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Tesla Roadster review: Is this electric car an eco hero or track villain?

Some say the Tesla Roadster is a crazy-as-creutzfeldt track demon, while others claim it's a lentil-eating, hippie go-kart. Confused, we decided to jump behind the wheel and find out for ourselves.

After years of messing about, Tesla has finally made a right-hand-drive, UK-specific version of its Tesla Roadster Sport. But is it a crazy-as--Creutzfeldt track demon or a go-kart for lentil-eating hippies? Confused, and eager to burn some rubber, we jumped behind the wheel to find out for ourselves.

Having purloined one from our chums at Tesla, we set about London's streets putting this top of the line Roadster Sport through its paces. Our first impression was that a car of this design isn't particularly practical. Its low seats will cause you to expose delicate parts of your anatomy and there's no power steering, so you'll have biceps like Arnie's after just a few low-speed manoeuvres.

Many have claimed the Roadster Sport is silent in motion, but this isn't the case. There's no engine note to speak of, but shift from park to drive, or from neutral to reverse, and the car will clunk and whine in ways that seem positively alien. Pull away from a standstill, and the clicks and whines are replaced by the hum of the electric motor -- which is oddly reminiscent of a small jet engine -- and the outrageous roar of twin cooling fans beneath the bonnet, trying their best to keep the car's batteries cool.

After a short while driving the Roadster Sport, we'd come to an early, and misguided conclusion that it's not terribly fast -- at least not initially. Drive it in the standard mode and it delivers performance on par with a very sporty hatchback - a Focus RS, perhaps. Drive it in high performance mode, however (a few taps at the touch-screen will sort this) and everything changes. Mash the go-pedal and the car will accelerate from 0-60mph in a blistering 3.7 seconds -- faster than almost any supercar on the market. Lamborghinis, Ferraris, Porsches, you name it, the Roadster Sport can leave the majority of them for dead -- until it peaks at 125MPH, that is.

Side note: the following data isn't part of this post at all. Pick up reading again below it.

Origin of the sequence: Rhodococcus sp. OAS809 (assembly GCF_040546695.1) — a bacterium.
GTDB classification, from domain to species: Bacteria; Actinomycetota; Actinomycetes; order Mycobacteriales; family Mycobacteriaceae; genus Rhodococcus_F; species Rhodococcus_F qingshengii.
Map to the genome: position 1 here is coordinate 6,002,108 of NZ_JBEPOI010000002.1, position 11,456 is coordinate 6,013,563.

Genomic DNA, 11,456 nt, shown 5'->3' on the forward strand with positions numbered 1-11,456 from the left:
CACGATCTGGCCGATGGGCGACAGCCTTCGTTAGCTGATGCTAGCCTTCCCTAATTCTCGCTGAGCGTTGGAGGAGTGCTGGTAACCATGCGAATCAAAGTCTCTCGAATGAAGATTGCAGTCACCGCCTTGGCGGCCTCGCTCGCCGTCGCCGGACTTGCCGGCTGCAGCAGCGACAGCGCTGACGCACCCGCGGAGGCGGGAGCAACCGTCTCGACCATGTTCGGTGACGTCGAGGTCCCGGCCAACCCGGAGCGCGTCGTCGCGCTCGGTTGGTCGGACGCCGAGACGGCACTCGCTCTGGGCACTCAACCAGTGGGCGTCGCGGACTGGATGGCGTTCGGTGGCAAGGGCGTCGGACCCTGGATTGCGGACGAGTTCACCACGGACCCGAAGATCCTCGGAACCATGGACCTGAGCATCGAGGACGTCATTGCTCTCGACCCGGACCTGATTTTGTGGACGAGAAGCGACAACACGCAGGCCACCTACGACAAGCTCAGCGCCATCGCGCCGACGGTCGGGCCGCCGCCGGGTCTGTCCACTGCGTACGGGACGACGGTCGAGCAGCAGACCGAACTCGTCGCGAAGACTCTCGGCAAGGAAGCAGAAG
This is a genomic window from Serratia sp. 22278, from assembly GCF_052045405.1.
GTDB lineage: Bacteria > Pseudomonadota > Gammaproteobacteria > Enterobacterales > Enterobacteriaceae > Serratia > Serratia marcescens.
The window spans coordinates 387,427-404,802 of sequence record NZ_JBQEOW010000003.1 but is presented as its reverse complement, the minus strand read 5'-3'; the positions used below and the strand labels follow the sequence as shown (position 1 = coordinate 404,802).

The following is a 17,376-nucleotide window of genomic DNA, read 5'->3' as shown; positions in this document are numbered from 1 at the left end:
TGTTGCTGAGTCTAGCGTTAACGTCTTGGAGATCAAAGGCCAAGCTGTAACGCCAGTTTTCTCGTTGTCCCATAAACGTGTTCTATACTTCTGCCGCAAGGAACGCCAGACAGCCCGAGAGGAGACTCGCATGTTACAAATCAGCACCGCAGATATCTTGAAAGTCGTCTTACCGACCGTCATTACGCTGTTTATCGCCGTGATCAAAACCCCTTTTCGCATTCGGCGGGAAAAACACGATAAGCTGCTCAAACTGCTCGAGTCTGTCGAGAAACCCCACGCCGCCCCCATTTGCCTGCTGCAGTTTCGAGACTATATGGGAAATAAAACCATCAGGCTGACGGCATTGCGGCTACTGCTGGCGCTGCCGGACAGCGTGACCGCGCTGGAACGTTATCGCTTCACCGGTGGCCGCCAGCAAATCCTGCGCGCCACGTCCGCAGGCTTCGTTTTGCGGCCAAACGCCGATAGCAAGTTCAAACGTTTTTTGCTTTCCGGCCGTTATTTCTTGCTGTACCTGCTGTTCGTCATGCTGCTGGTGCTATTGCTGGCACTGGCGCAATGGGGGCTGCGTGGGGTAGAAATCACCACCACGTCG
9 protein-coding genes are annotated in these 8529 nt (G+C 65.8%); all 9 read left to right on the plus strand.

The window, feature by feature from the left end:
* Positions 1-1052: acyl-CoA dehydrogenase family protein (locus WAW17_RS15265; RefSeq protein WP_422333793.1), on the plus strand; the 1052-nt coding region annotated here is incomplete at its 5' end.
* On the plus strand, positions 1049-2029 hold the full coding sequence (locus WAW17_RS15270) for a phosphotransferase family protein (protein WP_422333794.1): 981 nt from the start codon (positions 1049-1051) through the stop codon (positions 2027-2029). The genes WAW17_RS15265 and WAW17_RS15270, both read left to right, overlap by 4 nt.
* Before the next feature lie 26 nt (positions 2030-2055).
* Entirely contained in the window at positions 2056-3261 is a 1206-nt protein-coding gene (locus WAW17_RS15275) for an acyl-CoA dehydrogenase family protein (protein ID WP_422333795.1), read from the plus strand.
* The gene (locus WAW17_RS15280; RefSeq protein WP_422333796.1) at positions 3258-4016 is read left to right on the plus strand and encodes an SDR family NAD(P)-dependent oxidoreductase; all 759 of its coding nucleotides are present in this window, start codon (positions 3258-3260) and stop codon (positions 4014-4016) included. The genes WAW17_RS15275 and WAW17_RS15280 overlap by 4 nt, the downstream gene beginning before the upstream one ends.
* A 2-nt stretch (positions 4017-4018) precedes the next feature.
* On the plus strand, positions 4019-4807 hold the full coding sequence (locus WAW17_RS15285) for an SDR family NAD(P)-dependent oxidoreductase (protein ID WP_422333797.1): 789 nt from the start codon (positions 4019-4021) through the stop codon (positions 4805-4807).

Having discovered the car's rampant forward propulsion, we discovered its brakes. They're fine in the dry, but attempt an emergency stop in the wet and the road won't be the only thing that's suddenly damp. The trouble is its anti-locking system, which feels very sluggish. It disengages and re-engages the brakes to eliminate skids (as it's supposed to), but it does so at such a low frequency you may as well pump the brakes yourself.

Noting the changeable weather, and the unseemliness of hooning around back streets with rubbish brakes, we flicked the Roadster Sport into its most eco-friendly driving mode and took things easy. Here, the car transforms again, drawing less power from the battery and reducing engine power in order to improve mileage from its lithium ion battery pack. In our test, The Roadster Sport estimated it could achieve somewhere in the region of 180 miles off a single charge -- not bad considering our average daily commute here is a sub-20-mile round trip.

The indicated 180 mile range is some way below Tesla's claimed 240-mile maximum, but this prediction was likely hindered by our occasional exuberance with the accelerator pedal and the fact we were often stuck in stop-start traffic with the stereo blaring Spotify tracks over a Bluetooth-connected HTC Hero mobile phone. Other Roadster owners have reported that, driven on the right roads -- and with the radio off -- their cars can return up to 313 miles on a single charge.

We love the Roadster Sport, but it's incredibly difficult to pigeonhole. It somehow manages to beat a vast chunk of supercars at their own game while simultaneously delivering better mileage and lower running costs than any other eco car on the market. It's certainly not perfect, and only a few lucky individuals will be able to afford its £101,900 asking price, but it's a sensational vehicle that deserves to be driven by petrol heads and eco maniacs alike.